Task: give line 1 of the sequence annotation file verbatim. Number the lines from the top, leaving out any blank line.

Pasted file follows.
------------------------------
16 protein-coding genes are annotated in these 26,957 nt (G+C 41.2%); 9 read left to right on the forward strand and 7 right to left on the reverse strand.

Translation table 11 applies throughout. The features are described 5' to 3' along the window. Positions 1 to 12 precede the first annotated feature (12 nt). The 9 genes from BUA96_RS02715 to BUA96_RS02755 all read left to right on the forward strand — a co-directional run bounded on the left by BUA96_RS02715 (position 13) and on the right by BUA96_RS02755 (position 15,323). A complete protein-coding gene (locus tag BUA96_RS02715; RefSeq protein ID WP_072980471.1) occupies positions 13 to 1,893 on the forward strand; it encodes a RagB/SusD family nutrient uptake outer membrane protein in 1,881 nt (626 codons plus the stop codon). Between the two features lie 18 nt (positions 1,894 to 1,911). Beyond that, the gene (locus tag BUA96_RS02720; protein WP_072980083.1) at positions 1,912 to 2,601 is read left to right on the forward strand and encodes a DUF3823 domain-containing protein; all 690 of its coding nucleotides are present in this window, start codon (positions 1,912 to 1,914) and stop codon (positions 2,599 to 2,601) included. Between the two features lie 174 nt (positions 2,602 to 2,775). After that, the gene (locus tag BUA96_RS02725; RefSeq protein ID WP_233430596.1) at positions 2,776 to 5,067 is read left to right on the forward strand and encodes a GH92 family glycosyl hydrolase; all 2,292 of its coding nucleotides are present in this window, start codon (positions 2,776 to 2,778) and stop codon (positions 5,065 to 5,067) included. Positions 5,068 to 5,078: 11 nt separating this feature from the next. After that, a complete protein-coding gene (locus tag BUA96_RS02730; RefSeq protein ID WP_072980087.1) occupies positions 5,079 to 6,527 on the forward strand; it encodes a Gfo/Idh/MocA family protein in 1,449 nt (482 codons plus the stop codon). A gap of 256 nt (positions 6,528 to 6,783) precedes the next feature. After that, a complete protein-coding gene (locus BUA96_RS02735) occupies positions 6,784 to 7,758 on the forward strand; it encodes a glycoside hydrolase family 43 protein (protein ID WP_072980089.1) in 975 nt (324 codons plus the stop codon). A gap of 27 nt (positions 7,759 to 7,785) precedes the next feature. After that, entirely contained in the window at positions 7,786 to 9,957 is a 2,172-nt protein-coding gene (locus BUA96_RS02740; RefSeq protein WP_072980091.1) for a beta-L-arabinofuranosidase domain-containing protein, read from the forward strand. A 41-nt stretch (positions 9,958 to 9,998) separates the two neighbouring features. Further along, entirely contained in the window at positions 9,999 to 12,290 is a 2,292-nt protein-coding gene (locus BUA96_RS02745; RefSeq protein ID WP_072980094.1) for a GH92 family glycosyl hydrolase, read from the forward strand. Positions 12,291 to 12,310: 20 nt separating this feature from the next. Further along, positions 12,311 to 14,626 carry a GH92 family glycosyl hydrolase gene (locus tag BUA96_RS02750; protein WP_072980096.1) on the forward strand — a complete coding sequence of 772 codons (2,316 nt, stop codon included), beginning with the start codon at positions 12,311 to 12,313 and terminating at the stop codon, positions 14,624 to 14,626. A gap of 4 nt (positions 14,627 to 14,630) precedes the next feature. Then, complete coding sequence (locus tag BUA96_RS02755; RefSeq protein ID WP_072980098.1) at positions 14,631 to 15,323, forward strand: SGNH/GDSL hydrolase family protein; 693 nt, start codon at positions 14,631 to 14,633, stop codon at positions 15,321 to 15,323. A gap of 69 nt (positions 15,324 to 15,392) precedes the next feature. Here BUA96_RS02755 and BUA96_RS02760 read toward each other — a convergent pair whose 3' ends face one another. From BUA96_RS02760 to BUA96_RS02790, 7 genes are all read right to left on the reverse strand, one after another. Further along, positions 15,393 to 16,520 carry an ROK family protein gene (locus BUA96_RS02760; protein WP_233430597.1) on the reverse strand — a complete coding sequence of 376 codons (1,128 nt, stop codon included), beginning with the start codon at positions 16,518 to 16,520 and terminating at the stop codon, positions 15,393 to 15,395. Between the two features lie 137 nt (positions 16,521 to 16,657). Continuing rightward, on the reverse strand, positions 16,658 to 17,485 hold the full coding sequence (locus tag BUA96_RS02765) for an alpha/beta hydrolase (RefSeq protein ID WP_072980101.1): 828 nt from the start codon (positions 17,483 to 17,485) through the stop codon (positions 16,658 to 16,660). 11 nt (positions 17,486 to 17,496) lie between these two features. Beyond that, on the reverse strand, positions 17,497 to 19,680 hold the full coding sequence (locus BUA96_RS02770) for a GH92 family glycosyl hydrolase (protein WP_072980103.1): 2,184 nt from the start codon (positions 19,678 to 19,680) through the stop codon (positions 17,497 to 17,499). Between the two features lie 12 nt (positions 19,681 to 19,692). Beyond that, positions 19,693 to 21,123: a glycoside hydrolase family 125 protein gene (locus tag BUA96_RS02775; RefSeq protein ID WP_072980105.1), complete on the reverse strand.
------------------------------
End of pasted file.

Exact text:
16 protein-coding genes are annotated in these 26,957 nt (G+C 41.2%); 9 read left to right on the forward strand and 7 right to left on the reverse strand.